Windows zero-day affects 600,000 older servers, but likely won't be patched

The security vulnerability is publicly exploitable, but Microsoft only fixes "currently supported versions."
Written by Zack Whittaker, Contributor

A previously-undisclosed security flaw in an older Windows web server won't be patched, despite hundreds of thousands of servers still running the outdated software.

The vulnerability in Windows Internet Information Services (IIS 6) web server has been remotely exploited since July last year, according to two security researchers at the South China University of Technology, who released a proof-of-concept exploit for the vulnerability on Github this week.

The affected version of IIS 6 was first released with Windows Server 2003, but it was no longer supported as of 2015.

Microsoft said as a result it likely won't fix the flaw.

"This issue does not affect currently supported versions," said a Microsoft spokesperson. "We continue to recommend that customers upgrade to our latest operating systems and benefit from robust, modern protection."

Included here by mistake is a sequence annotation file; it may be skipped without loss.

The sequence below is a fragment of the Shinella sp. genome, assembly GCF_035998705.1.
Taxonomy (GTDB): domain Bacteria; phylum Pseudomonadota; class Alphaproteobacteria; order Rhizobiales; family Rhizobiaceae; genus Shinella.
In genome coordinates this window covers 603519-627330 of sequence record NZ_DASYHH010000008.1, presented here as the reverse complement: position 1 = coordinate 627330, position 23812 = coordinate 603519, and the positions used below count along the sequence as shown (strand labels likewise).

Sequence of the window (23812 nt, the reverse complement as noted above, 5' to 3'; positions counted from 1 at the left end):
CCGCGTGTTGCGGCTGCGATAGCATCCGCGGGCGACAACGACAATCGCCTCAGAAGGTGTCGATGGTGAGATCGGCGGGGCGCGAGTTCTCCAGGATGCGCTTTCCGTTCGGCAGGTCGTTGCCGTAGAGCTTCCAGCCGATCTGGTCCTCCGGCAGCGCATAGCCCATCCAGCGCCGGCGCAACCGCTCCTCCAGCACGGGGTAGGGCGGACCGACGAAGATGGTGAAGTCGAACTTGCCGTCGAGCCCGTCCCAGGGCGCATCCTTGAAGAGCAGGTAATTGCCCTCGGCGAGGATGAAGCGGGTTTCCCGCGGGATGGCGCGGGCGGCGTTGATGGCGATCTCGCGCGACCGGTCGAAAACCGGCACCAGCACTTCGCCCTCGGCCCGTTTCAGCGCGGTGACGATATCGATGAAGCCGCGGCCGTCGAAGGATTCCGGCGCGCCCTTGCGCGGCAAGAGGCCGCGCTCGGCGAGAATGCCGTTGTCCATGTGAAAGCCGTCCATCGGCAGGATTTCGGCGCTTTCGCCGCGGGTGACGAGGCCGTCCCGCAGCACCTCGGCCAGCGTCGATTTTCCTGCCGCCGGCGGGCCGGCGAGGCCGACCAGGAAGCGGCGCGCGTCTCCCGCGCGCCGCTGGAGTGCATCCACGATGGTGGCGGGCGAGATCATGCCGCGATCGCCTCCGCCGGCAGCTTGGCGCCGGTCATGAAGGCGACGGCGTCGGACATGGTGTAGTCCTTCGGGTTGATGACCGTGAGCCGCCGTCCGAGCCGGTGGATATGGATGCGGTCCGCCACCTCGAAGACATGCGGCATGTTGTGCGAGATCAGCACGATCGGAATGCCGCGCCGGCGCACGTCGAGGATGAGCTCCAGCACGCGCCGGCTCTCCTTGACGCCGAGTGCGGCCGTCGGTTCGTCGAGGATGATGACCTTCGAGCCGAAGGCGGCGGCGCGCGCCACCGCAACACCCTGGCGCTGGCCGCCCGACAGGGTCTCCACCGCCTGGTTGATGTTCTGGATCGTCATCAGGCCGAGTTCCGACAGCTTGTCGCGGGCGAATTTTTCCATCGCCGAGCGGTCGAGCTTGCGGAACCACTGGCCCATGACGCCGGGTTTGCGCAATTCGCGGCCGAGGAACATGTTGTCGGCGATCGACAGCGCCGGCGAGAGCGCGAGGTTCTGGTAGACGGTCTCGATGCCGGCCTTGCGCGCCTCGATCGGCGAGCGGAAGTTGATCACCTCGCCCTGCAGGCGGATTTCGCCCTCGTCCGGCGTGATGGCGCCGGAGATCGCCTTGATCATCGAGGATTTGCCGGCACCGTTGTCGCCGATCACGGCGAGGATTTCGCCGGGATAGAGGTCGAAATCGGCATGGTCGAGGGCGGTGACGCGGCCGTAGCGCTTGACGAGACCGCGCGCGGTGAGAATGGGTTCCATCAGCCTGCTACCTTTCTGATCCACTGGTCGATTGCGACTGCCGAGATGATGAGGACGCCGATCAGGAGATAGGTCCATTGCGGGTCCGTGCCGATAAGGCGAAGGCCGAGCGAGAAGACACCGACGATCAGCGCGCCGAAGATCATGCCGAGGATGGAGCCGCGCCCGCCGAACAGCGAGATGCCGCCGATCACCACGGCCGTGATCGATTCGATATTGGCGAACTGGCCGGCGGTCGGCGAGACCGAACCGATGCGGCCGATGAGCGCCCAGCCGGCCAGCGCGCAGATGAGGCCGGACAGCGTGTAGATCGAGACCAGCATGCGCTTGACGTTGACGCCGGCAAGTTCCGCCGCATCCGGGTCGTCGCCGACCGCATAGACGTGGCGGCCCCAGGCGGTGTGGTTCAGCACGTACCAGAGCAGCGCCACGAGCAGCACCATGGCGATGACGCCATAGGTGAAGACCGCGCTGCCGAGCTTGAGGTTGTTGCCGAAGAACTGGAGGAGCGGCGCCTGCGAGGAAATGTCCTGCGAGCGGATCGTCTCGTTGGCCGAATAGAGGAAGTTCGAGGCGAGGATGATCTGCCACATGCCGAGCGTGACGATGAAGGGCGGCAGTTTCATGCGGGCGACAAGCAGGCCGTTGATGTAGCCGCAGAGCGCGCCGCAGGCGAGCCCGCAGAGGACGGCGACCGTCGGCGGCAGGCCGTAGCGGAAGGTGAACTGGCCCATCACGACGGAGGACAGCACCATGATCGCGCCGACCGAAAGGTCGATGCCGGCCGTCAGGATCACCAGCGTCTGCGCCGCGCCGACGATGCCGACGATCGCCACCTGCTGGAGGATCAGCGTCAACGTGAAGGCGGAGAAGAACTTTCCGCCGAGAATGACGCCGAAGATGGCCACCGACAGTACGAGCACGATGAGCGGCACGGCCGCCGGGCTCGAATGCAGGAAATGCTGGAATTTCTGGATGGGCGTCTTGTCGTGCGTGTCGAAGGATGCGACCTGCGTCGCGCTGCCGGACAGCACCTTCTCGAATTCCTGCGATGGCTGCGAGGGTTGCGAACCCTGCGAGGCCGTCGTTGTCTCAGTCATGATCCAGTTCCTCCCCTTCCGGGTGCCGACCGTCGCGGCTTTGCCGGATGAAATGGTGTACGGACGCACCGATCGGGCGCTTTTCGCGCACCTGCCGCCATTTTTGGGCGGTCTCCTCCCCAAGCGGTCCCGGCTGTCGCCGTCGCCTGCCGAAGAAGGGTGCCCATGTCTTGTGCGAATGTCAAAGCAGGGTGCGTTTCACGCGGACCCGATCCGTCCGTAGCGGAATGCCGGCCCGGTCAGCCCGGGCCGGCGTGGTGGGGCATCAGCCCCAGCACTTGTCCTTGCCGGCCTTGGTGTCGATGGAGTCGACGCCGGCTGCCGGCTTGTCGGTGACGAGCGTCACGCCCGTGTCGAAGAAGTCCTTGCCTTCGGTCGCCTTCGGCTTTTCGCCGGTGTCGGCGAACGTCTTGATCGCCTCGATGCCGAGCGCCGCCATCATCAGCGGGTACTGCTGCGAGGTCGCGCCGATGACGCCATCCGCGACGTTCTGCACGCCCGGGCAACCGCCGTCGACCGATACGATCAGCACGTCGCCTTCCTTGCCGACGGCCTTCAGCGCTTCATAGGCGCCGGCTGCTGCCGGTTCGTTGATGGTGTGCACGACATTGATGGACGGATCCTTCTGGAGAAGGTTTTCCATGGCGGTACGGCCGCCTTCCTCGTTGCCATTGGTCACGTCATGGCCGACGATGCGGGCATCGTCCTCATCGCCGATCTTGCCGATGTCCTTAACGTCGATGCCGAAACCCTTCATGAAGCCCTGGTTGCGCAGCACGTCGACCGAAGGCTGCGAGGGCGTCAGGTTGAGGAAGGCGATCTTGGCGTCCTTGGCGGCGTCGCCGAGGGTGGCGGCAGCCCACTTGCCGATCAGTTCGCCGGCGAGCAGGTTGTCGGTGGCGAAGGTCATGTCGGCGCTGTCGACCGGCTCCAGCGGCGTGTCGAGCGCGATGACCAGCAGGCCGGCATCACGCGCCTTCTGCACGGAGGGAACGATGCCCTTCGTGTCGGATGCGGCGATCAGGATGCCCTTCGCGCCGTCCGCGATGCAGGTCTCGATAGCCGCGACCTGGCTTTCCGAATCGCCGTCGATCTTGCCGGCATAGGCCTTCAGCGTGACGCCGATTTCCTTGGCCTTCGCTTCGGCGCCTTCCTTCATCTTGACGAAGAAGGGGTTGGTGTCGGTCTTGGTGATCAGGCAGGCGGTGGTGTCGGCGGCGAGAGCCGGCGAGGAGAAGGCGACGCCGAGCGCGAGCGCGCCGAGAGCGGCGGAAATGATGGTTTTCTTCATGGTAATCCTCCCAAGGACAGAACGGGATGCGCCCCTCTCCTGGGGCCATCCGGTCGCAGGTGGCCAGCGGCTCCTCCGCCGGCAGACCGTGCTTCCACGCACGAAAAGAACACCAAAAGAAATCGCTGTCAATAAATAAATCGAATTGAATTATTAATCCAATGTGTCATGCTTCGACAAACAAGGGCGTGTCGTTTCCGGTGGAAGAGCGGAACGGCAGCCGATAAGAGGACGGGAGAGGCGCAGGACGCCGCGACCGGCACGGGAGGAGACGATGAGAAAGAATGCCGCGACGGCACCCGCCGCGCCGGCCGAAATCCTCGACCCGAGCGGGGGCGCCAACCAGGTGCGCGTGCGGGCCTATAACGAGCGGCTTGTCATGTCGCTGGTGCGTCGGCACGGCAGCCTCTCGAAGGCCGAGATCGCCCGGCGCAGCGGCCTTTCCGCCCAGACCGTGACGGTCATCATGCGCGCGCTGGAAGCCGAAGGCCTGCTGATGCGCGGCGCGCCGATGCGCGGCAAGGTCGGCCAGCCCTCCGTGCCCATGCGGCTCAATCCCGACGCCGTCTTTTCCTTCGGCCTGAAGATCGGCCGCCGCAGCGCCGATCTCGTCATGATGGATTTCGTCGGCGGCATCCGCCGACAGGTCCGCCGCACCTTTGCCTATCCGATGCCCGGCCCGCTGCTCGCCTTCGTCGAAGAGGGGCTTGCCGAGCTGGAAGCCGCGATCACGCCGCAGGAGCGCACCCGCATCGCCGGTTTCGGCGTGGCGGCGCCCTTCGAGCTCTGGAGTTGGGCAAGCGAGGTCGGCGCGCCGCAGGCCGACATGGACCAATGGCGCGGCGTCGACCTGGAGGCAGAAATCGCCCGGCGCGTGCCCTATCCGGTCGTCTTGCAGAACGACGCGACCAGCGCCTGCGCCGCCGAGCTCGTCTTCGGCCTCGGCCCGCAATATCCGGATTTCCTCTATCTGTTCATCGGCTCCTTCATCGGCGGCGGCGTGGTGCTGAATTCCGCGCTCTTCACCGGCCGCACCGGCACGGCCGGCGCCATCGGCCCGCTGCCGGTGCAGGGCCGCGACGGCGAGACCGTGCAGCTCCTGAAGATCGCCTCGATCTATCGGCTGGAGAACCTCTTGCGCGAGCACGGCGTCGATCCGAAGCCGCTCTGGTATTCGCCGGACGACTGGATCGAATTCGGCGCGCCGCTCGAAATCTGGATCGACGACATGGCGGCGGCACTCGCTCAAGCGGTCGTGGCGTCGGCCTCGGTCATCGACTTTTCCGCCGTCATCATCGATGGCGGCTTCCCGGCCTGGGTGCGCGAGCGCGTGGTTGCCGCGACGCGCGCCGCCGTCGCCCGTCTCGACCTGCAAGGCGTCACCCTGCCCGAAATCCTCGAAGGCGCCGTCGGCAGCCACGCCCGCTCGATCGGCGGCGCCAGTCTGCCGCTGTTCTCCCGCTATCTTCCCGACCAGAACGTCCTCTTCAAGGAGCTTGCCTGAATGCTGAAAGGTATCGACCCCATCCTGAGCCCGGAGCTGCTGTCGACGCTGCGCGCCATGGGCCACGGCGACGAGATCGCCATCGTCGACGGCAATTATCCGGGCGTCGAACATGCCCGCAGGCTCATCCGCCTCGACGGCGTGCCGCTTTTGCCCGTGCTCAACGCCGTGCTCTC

More than 600,000 older IIS 6 servers are still in use, mostly in the US and China, according to a search on Shodan, a search engine for internet-connected devices.

In a blog post, Trend Micro researchers said that if successfully exploited, the vulnerability could lead to remote code execution, but even an unsuccessful attack may still lead to denial-of-service conditions.

The researchers said disabling WebDAV should mitigate the flaw. Or, of course, there's always the option of updating to a newer, more secure version of the software.

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